Will Scarlet (also Scarlett, Scarlock, Scadlock, Scatheloke, Scathelocke and Shacklock) is a prominent member of Robin Hood's Merry Men. He is present in the earliest ballads along with Little John and Much the Miller's Son.
The confusion of surnames has led some authors to distinguish them as belonging to different characters. The Elizabethan playwright Anthony Munday featured Scarlet and Scathlocke as half-brothers in his play The Downfall of Robert, Earl of Huntington. Howard Pyle included both a Will Scathelock and a Will Scarlet in his Merry Adventures of Robin Hood. Will Stutely may also exist as a separate character because of a mistaken surname.
The first appearance of Will Scarlet was in one of the oldest surviving Robin Hood ballads, A Gest of Robyn Hode. He helps capture Richard at the Lee and when Robin lends that knight money to pay off his debts, Scarlet is one of the Merry Men who insists on giving him a horse and clothing appropriate to his station.
Another very early ballad featuring Will Scarlet is one variant of Robin Hood's Death, in which Will's only offers to let him join the band; they quarrel and fight. Robin asks who he is; he says he is Young Gamwell, who killed his father's steward and fled his father's estate to seek out his uncle, Robin Hood. Robin makes him welcome and renames him Scarlet. This story, more or less, is the common origin story for Will Scarlet, although variations occur.
Francis Child indexed those tales: A Gest of Robyn Hode as Child Ballad 117, Robin Hood's Death as Child ballad 120, and Robin Hood Newly Revived as Child ballad 128. He also listed several other ballads featuring Will Scarlet, sometimes in a very minor role. In Robin Hood's Delight (Child Ballad 136), the common story in which Robin meets a stranger, cannot outfight him, and must outwit him is altered: Robin has Little John and Will with him, and they meet three foresters, resulting in the usual fight and outwitting. In Robin Hood and the Curtal Friar (Child Ballad 123), Will Scarlet tells Robin of the friar, resulting in their encounter. In Robin Hood and Guy of Gisbourne (Child Ballad 118), Little John is captured coming to Will's rescue after two of their band had been killed and Will was fleeing. In an unusual Robin Hood ballad Robin Hood and the Prince of Aragon (Child ballad 129), Robin, Little John, and Will Scarlet come to the king's rescue, fighting the prince of the title and two giants, and ending with Will marrying the princess; this ballad, unlike the other Child ballads, is seldom used in later adaptations.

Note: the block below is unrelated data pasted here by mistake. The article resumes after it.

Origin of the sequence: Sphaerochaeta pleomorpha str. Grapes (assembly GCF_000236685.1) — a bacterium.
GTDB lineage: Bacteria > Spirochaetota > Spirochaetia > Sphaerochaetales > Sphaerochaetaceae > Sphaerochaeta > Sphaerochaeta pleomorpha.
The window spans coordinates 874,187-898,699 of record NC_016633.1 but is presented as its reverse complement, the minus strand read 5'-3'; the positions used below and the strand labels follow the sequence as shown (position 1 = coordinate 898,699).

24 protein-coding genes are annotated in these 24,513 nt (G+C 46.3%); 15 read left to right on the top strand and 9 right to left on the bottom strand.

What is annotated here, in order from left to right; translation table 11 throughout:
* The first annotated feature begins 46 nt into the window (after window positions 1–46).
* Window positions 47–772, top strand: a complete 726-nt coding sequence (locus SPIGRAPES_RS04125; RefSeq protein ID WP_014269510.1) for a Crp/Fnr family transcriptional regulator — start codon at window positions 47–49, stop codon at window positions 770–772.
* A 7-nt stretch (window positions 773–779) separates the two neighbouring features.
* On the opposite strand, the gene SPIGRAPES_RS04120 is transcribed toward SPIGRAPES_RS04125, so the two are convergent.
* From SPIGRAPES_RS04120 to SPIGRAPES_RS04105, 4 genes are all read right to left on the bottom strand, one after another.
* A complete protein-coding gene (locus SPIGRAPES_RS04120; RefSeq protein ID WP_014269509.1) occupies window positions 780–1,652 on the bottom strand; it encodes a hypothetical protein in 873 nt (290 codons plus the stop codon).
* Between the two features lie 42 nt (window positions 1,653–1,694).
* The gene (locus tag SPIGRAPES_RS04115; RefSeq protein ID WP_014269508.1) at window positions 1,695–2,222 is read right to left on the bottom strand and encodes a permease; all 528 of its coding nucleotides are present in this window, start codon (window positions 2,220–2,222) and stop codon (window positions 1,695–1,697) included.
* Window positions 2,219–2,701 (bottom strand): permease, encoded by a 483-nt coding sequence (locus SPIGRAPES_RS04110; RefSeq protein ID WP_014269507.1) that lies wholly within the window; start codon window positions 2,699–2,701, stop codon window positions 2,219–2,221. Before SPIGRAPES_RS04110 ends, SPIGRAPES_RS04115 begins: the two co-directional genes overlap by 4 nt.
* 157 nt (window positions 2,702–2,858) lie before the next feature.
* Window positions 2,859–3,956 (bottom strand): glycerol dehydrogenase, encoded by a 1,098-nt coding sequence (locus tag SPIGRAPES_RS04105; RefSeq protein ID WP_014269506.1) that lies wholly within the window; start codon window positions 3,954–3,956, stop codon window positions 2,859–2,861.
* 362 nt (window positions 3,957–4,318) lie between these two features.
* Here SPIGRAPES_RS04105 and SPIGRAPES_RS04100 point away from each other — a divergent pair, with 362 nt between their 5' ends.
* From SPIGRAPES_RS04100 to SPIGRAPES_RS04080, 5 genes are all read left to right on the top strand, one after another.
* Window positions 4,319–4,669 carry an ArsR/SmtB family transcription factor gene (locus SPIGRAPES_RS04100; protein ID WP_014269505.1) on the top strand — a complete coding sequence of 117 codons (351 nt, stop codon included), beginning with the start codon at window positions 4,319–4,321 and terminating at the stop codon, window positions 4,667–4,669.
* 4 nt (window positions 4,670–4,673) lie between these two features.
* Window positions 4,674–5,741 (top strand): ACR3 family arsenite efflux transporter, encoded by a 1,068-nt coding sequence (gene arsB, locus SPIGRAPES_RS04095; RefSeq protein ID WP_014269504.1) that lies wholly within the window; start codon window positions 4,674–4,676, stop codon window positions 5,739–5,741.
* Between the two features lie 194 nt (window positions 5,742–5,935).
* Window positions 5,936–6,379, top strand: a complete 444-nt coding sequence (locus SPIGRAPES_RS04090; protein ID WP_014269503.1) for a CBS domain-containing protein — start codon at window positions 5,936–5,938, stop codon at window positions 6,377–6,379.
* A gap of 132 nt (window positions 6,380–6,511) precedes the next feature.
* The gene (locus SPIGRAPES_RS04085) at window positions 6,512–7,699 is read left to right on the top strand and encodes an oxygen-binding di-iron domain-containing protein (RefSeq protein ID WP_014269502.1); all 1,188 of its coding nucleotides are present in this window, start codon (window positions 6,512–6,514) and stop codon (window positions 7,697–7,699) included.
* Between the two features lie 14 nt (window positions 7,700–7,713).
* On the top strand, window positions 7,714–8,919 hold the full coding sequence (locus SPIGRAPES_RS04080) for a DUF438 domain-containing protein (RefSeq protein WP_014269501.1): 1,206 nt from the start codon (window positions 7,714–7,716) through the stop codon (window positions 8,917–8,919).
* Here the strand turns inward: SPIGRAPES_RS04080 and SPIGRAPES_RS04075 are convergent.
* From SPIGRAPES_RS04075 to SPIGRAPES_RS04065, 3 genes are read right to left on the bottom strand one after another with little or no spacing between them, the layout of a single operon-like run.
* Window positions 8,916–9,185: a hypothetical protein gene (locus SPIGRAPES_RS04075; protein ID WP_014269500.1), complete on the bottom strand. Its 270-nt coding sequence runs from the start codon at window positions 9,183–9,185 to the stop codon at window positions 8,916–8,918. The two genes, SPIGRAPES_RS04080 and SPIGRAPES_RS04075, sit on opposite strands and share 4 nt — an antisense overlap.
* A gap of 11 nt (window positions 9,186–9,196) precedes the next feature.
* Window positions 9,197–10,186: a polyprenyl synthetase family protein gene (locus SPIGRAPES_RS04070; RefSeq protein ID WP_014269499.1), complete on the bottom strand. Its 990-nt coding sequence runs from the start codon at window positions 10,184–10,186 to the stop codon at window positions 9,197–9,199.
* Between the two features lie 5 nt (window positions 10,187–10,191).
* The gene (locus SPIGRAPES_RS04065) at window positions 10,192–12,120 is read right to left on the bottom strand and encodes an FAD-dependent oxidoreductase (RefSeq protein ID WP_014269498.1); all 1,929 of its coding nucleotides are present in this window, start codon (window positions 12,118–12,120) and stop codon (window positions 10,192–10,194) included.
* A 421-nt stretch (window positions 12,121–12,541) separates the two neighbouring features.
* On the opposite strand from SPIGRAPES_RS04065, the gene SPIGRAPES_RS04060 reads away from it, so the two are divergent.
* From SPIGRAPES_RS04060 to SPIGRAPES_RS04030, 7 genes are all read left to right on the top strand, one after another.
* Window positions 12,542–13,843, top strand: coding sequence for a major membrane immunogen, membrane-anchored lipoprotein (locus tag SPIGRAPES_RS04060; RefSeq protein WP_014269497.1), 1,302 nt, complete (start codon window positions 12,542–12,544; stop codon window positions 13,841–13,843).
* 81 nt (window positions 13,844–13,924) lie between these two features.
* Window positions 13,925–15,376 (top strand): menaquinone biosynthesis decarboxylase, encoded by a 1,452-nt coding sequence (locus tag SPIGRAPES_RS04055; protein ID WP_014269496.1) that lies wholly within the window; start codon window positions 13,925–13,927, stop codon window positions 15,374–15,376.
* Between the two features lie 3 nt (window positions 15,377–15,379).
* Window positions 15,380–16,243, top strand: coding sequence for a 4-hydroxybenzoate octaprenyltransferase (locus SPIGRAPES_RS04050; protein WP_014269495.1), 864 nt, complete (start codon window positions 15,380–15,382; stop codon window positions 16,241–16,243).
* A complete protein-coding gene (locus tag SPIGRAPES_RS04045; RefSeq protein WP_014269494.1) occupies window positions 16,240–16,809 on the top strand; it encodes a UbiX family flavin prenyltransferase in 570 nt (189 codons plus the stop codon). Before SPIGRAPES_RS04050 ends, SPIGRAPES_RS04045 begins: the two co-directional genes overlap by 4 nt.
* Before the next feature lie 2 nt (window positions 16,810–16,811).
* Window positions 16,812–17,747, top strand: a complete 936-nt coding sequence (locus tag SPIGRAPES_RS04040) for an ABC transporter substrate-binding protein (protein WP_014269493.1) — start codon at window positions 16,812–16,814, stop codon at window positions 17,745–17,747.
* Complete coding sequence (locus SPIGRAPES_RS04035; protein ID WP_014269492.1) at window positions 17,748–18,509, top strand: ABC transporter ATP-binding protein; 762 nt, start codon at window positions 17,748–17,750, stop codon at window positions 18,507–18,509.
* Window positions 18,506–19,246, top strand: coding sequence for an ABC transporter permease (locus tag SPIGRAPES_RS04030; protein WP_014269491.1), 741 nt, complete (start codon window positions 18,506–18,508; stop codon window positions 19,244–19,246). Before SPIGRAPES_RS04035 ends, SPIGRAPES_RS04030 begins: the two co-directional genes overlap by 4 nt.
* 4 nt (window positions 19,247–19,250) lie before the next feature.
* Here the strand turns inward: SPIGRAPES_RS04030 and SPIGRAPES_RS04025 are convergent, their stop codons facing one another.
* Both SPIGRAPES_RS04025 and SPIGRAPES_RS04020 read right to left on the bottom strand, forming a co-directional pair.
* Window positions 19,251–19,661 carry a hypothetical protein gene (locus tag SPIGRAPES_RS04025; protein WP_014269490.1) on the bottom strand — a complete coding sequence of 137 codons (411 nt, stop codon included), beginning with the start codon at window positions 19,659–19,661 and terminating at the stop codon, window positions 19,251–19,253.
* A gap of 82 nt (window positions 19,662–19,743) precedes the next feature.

Traditionally, most of the outlaws are often depicted as being middle-aged, whereas Scarlet is often depicted as young or youthful, sometimes in his late teens. In the traditional tales, he is hot-headed and tempestuous, but has a love of fine elegant clothes and is often seen wearing red silk. He is the most skilled swordsman of the merry men whilst Robin Hood is the most skilled archer and Little John the most skilled staff wielder. In some tales, Scarlet uses two swords at the same time (this was parodied in the movie Robin Hood: Men in Tights).
According to local tradition, Will Scarlet was killed after a battle with the Sheriff's men and is buried in the churchyard of the Church of St. Mary of the Purification, Blidworth in Nottinghamshire. The apex of the old church spire stands in the graveyard and is popularly referred to as a monument to Will Scarlet, whose grave is otherwise unmarked.
Other depictions of Will Scarlet
In both the 1938 film, starring Errol Flynn, and 1991 TV movie, Will Scarlet is portrayed as Robin's friend and companion (almost a squire) from the beginning, and is a witty, humorous character. In the 1938 film, his given name is "Will o' Gamwell". This character, played by English actor Patric Knowles, is quite possibly merged with Alan-a-Dale, as Will plays a lute and sings in one scene. In the 2006 BBC TV series, the same role is given to the character named Much.